Issue: (1) Whether, assuming arguendo that a plaintiff can state a cognizable constitutional claim under either the Fourth or Fourteenth Amendment with respect to a child’s removal, the qualified immunity question as to a caseworker who removed a child in an investigation mandated by New York Social Services Law § 424 should be whether a reasonable jury could conclude that the child was not at imminent risk of harm or whether a reasonable caseworker in that particular caseworker’s position could have concluded that the child was; (2) whether, assuming arguendo that a plaintiff can state a cognizable constitutional claim under either the Fourth or Fourteenth Amendment with respect to a child’s removal, a caseworker is entitled to qualified immunity from suit where five judges of the United States Court of Appeals for the Second Circuit agree that there was an absence of clearly established statutory or constitutional rules of which the caseworker should have been aware when he secured a warrant to search a home and removed children at the direction of his superior; and (3) whether, after removing children from a home under the belief that they were abused, and, thereafter, a state court adjudicates a parent to have been so abusive of his children as to deny him further custody, the parent and the children can sue the caseworker who rescued children from further abuse on either substantive or procedural due process grounds.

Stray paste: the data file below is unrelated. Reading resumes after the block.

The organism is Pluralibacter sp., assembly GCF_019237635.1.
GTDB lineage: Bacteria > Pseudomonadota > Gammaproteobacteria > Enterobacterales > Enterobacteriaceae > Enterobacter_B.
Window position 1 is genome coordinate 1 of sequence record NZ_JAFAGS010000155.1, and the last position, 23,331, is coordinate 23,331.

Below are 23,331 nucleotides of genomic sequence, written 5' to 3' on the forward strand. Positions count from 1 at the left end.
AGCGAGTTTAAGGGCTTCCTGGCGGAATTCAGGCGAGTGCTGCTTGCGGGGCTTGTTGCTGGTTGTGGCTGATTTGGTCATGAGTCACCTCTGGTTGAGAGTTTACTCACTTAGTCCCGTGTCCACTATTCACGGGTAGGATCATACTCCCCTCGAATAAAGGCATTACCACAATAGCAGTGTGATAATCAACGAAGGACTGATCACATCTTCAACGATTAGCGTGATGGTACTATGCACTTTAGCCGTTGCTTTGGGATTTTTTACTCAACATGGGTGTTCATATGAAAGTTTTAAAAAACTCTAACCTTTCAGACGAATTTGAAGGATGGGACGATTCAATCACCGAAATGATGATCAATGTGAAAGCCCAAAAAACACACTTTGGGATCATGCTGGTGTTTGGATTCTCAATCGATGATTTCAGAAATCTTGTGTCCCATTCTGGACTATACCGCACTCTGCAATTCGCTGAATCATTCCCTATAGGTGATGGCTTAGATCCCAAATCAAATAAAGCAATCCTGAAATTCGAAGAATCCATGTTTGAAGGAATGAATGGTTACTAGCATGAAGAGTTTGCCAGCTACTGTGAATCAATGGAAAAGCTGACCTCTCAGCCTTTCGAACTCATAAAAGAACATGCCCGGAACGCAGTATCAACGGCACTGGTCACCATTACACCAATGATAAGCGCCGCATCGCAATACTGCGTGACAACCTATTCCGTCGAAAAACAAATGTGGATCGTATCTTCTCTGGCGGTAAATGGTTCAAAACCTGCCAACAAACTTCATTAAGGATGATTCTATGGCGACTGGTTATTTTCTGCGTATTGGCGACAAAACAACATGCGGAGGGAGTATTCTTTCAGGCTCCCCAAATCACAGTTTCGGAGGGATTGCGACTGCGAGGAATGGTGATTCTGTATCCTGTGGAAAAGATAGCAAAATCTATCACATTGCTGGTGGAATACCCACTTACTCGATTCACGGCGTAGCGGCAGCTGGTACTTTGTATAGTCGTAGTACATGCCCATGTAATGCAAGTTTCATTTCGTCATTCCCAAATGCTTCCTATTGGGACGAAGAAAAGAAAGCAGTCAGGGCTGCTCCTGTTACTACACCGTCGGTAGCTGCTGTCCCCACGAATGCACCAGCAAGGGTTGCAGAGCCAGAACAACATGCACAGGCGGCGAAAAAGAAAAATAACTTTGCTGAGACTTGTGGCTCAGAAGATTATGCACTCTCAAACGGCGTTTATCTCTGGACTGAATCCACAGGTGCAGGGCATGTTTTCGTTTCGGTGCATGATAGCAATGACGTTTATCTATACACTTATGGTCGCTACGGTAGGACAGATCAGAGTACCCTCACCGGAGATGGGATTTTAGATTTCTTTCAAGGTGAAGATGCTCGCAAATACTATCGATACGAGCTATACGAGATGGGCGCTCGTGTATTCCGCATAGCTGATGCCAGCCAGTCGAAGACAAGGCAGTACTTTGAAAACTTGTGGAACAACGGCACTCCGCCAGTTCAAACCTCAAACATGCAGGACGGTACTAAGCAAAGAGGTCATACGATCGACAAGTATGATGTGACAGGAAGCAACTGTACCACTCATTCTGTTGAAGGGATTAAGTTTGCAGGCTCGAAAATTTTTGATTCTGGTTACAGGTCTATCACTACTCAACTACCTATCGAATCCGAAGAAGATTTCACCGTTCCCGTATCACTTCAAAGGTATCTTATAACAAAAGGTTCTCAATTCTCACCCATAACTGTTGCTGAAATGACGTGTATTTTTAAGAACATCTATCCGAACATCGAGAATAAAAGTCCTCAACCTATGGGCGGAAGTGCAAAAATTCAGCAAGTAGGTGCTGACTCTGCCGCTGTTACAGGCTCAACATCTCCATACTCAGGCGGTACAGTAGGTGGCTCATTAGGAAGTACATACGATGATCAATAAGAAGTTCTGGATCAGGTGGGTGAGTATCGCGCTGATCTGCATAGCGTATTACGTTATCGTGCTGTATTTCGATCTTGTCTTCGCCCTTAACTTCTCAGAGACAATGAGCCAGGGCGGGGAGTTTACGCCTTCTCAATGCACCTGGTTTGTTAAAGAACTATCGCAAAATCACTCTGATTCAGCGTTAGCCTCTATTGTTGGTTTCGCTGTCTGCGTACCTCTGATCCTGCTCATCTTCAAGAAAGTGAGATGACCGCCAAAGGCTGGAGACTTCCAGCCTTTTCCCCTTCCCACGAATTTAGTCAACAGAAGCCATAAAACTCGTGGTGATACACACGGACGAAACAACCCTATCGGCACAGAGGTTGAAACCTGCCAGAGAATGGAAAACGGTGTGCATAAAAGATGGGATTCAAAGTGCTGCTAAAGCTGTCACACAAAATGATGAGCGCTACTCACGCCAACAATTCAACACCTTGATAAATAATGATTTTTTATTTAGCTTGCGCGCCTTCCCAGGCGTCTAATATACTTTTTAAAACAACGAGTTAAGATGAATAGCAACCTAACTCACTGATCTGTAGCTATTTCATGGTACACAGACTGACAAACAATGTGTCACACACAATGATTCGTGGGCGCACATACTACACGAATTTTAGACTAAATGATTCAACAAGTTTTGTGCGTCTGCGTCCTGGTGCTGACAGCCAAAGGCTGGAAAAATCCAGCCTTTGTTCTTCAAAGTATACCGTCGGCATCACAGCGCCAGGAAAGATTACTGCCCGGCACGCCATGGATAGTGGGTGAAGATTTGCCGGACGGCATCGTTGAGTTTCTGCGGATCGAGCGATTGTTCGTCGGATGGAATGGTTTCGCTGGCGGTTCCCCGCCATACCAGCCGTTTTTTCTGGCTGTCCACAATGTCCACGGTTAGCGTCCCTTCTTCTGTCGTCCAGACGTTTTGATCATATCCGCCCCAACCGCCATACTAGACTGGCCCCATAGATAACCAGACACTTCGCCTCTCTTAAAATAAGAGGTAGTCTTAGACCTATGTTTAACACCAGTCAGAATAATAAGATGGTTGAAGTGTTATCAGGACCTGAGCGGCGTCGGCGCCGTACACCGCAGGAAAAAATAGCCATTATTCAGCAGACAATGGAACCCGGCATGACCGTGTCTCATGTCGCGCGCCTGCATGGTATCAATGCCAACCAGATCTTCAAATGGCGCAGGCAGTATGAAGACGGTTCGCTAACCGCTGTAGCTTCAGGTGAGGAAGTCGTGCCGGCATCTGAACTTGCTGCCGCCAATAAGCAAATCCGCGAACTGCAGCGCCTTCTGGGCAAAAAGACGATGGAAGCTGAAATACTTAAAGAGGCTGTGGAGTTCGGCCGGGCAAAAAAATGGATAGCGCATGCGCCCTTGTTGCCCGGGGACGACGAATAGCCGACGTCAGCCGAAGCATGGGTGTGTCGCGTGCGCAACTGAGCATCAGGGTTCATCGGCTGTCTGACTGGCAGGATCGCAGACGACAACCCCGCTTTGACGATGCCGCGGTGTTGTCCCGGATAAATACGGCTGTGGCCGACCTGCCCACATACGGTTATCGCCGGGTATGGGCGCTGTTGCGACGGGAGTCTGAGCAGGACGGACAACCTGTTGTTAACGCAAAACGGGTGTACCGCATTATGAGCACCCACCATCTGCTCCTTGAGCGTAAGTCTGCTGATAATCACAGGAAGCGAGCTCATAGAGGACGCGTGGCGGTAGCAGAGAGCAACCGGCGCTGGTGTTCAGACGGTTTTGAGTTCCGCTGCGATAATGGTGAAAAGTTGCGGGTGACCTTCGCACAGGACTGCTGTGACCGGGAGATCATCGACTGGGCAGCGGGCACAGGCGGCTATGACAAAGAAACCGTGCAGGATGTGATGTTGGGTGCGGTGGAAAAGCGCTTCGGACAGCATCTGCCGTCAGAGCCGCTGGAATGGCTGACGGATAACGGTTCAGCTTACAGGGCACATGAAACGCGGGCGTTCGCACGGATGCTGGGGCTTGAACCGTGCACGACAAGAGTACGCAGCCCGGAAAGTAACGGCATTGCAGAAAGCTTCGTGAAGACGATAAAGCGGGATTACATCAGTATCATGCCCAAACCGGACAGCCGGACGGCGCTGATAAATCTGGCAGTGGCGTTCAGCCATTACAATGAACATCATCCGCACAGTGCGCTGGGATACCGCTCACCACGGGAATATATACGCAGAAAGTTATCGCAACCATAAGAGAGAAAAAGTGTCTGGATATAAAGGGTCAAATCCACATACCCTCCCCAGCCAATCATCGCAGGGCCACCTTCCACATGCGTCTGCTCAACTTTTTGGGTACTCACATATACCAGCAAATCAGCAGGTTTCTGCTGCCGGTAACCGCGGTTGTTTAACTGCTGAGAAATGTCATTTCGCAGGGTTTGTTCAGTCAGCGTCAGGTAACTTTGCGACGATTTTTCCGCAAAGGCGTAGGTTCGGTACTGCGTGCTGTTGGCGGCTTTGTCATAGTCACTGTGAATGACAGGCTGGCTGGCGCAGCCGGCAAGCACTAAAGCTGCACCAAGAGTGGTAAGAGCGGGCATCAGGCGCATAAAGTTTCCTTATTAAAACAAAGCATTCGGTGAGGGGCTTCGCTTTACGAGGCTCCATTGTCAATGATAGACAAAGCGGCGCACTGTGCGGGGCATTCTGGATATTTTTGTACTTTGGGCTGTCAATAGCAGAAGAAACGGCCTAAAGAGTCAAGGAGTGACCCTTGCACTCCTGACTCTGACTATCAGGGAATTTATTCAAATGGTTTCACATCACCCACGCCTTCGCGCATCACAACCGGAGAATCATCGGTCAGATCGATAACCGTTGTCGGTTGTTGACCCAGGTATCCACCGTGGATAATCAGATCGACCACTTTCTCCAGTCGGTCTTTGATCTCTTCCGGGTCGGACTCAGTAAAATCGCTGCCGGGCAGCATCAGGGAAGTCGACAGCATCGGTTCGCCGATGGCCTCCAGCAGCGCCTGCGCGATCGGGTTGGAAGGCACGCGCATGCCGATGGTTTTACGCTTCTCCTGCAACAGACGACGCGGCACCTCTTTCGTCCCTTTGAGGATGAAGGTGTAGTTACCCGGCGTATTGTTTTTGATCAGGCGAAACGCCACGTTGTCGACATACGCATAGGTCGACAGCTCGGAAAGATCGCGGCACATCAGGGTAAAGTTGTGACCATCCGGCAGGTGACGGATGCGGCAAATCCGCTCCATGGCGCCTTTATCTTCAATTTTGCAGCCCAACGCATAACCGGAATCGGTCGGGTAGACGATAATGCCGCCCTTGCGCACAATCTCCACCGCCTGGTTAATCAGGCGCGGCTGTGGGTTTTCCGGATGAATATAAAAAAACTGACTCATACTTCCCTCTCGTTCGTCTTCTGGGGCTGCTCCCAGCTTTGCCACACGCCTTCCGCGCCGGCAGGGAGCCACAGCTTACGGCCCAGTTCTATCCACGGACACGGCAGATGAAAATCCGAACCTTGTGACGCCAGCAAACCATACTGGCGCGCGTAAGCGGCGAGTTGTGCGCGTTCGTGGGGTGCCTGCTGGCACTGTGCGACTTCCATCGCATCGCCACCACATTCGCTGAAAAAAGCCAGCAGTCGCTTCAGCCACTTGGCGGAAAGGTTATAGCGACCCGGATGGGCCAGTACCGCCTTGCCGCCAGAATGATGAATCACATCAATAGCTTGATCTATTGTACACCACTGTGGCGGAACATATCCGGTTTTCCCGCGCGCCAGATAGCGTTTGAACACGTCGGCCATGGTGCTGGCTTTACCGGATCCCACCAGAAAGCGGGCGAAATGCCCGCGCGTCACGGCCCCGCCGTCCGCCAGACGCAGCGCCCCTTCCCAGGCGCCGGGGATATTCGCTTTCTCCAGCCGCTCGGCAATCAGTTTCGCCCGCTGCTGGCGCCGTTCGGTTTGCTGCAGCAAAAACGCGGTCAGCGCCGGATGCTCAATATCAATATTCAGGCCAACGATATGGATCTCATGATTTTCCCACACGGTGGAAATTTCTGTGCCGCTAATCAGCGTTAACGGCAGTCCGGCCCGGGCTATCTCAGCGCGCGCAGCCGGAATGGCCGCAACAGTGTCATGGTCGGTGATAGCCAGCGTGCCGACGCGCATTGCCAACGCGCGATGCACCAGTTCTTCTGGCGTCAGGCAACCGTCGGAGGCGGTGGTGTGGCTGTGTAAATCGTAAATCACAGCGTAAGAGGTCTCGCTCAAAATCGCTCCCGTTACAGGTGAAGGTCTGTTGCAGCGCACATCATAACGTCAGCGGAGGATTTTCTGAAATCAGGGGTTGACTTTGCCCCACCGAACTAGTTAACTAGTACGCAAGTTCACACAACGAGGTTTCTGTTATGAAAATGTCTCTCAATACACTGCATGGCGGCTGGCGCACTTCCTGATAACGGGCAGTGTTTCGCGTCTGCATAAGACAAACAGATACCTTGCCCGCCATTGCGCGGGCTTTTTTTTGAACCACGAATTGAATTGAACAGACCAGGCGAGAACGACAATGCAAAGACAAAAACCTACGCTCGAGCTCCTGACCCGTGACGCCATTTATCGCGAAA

Issue: (1) Whether the Constitution’s structural limits on federal authority impose any constraints on the scope of Congress’ authority to enact legislation to implement a valid treaty, at least in circumstances where the federal statute, as applied, goes far beyond the scope of the treaty, intrudes on traditional state prerogatives, and is concededly unnecessary to satisfy the government’s treaty obligations; and (2) whether the provisions of the Chemical Weapons Convention Implementation Act, 18 U.S.C. § 229, can be interpreted not to reach ordinary poisoning cases, which have been adequately handled by state and local authorities since the Framing, in order to avoid the difficult constitutional questions involving the scope of and continuing vitality of this Court’s decision in Missouri v. Holland.